In order to refresh my musical knowledge and furnish myself with all the appropriate puns to write about a hotel called Middle Eight, I came across a muso blog by a guy called Peter Crosbie with a post entitled ‘Why a middle eight isn’t a bridge’. He talks about the function of a bridge as a transition and the middle eight as being more contrasting or enhancing: an interlude. And I know what I prefer when I’m looking for a luxury hotel.
The first thing that makes Middle Eight stand out is the design. The lobby has a wall like a sweeping metallic wave, juxtaposed with natural wood tones and eye-catching furniture. The reception area looks as though someone has tipped up a box of giant matches and a high slice of gnarled tree decorates the wall opposite the entrance. And it looks fantastic.
The room we were given was fantastic too. One of only a couple of rooms in the property too good to have a number, the “Rocks” room on the fourth floor is a one-bed suite dedicated to the Rolling Stones. As well as the a couple of piles of rock music themed books, there is a drum skin signed by the whole band and presented in a frame with photos of a Stones gig. The bed was enormous, with a full height sliding door to connect it with the bathroom.
Lots of thought has gone into the look and feel of every corner of the room, including inset lighting, ample sofa area in the living room and seats on the cute little terrace. In the midst of Storm Eunice, we opted not to wrestle with the excitedly shuddering outdoor furniture, but a sunny day would make this West End hotel room quite a treat. In the bathroom, the black flooring gave a very luxurious feel to the room, even more so when we discovered that the twin walk in shower also had a steam room function. Definitely not somewhere you just throw down your bags and head back out – this is a hotel room to be savoured and discovered!
The slick design continues in the bar and restaurant areas, where the ceiling is entirely covered in golden leaves, as though autumn has been turned upside down. It’s a great place for an aperitif before heading into Sycamore Vino Cucina, the tucked away corner of the open plan lobby floor where Middle Eight serves breakfast, all day dining and a good array of wines.
Sycamore is a feast of teal tones, a dash of mustard and an oddly incongruous blue and white print on some of the chairs. I’m no designer, and it certainly didn’t spoil my dinner, but looking at the photos to write this I found myself thinking why again… The menu is Italian, with some classic northern Italian traditional rustic specialities and a series of dishes that invite sharing, from pastas and pizzas to little cicchetti, Italy’s version of tapas. We began with the crab cannelloni, with courgette, ricotta and parmesan, served in a deep dish, and the pumpkin tortelloni, with pumpkin’s best friends, butter and sage, and crushed amaretti biscuit. Being pasta lovers, this is always a great way to start a meal and we were very happy to find at Sycamore the authentic simplicity that Italian cuisine does so well.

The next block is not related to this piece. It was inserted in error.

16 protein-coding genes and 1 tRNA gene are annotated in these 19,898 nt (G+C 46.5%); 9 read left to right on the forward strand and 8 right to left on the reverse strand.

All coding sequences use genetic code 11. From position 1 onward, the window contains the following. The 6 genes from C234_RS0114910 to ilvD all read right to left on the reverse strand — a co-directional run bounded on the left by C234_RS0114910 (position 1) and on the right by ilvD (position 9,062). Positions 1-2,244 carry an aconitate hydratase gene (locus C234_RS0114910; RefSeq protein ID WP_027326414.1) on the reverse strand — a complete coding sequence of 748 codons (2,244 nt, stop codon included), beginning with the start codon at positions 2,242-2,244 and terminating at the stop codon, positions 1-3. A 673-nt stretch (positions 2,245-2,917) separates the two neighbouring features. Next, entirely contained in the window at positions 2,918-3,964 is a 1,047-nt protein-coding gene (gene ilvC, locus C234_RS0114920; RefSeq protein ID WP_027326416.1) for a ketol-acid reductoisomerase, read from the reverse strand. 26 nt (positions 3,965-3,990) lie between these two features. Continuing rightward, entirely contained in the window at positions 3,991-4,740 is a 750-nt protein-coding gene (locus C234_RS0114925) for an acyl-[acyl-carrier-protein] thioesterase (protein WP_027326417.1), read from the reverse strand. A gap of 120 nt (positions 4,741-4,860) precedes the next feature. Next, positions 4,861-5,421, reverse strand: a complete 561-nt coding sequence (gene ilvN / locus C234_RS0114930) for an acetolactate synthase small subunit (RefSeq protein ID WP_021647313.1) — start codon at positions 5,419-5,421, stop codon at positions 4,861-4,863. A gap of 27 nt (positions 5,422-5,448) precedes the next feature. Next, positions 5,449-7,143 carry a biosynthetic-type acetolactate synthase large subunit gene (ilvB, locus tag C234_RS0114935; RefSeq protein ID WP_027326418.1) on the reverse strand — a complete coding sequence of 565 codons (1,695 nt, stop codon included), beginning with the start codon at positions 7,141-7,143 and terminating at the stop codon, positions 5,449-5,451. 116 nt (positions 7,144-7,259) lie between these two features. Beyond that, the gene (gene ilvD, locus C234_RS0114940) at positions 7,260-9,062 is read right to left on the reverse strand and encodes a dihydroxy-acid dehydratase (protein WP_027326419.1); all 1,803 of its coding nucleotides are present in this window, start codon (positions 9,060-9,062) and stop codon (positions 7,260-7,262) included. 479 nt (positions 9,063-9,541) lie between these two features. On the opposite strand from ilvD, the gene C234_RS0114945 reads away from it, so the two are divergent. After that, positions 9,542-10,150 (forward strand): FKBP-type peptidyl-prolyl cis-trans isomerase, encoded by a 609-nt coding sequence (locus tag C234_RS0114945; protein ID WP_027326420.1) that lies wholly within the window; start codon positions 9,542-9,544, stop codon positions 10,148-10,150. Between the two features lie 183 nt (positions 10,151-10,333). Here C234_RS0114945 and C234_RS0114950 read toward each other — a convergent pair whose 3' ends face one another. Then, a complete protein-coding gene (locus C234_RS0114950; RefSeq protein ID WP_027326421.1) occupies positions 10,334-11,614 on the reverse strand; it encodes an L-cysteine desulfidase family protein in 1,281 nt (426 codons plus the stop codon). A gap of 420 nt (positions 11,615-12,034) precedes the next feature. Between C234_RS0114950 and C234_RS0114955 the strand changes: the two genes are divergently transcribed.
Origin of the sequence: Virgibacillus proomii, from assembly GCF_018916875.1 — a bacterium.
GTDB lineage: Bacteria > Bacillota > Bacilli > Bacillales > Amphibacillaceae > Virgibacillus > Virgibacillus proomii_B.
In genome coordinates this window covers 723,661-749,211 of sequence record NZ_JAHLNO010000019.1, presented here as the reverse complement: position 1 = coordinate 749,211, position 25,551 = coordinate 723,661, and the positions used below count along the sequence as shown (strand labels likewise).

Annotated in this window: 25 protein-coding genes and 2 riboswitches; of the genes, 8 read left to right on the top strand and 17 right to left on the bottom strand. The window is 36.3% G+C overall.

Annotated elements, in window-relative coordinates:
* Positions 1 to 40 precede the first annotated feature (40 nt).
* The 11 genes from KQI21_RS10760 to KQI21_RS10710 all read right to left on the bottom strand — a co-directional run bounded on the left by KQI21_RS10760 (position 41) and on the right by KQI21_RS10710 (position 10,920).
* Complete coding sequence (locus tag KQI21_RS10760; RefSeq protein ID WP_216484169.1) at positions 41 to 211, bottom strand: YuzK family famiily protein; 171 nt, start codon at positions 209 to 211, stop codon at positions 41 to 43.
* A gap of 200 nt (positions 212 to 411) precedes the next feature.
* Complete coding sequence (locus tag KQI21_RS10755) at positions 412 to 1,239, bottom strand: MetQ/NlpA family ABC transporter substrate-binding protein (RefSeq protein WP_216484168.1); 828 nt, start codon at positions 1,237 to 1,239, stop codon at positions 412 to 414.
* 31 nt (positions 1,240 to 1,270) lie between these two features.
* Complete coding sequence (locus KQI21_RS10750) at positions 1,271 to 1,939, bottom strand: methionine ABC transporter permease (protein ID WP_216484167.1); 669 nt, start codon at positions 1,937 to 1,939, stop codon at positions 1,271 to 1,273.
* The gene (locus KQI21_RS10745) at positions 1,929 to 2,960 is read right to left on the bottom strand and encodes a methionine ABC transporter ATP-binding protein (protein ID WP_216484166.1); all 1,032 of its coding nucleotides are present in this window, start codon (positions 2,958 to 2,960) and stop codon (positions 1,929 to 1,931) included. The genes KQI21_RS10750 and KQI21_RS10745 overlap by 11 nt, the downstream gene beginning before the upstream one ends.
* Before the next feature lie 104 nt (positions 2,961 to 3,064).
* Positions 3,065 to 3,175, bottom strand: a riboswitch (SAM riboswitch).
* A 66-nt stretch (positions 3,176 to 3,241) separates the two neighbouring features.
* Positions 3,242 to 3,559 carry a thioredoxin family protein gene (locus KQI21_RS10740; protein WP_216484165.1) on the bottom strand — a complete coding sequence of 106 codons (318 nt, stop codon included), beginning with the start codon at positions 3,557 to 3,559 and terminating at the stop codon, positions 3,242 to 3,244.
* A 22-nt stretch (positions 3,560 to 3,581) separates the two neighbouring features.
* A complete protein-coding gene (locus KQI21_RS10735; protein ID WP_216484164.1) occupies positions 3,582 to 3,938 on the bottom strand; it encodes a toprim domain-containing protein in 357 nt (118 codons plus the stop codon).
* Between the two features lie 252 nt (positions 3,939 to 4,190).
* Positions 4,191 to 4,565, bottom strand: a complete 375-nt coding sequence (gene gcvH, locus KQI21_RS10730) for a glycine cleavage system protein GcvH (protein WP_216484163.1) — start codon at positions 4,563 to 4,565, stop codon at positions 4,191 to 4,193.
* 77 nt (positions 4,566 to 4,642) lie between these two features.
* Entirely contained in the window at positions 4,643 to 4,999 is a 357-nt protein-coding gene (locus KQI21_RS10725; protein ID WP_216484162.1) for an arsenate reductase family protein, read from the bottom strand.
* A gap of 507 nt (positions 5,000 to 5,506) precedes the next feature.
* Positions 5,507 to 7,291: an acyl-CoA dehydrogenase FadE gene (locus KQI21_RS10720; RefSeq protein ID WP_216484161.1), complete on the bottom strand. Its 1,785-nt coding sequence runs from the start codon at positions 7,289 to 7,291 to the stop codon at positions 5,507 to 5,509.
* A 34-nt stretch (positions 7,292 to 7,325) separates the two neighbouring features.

We continued with a succulent tagliata di manzo with 35 day-aged Dorset beef sirloin, rocket and parmesan, sprinkled with tart and fruity balsamic, and the bone-in turbot, served on a bed of broccoli, capers, shrimp and olive. The turbot was well cooked, the meaty texture and delicious flavour able to hold the loud voices of various garnishes and a big red wine. The wine was a Innocenti Chianti Dei Colli Senesi, rich and robust; I love big Italian reds and this one was quite tasty, perfect for a stormy winter evening.
After dinner, we ventured to the hidden depths of the Middle Eight hotel to experience the underground QT bar. A modern speakeasy of sorts, you can sit at little tables with your date or your friends and enjoy table service from the bar while enjoying live music by music legend Leo Green and his band. Playing a host of pop and jazz classics, it wasn’t long before the audience were on their feet and dancing away. While the atmosphere is amazing, we did have an issue with our wine bottle, which was standing in a cooler beside us, being knocked by an over exuberant fellow customer and falling horizontally where it filled with water! Mishap aside, this bar is a great hidden gem in Covent Garden, the kind of place where you can really let your hair down and listen to some really excellent live music, which we have all been missing for the last few years!
So, to labour the musical analogy, the Middle Eight Hotel is certainly not a bridge. A bridge connects two things; in music it’s a transition, in architecture it’s a functional way to cross a barrier. Some of them are pretty, but they’re not usually a destination in themselves. A middle eight, though, is a change of pace, something different and new that gives you a new perspective on the surrounding melody. It’s got a character of its own. And so, Middle Eight is not just a place to stay, not just a location from which to explore the West End, not just a bridge between where you were and where you are going tomorrow. It’s a destination in itself.
66 Great Queen Street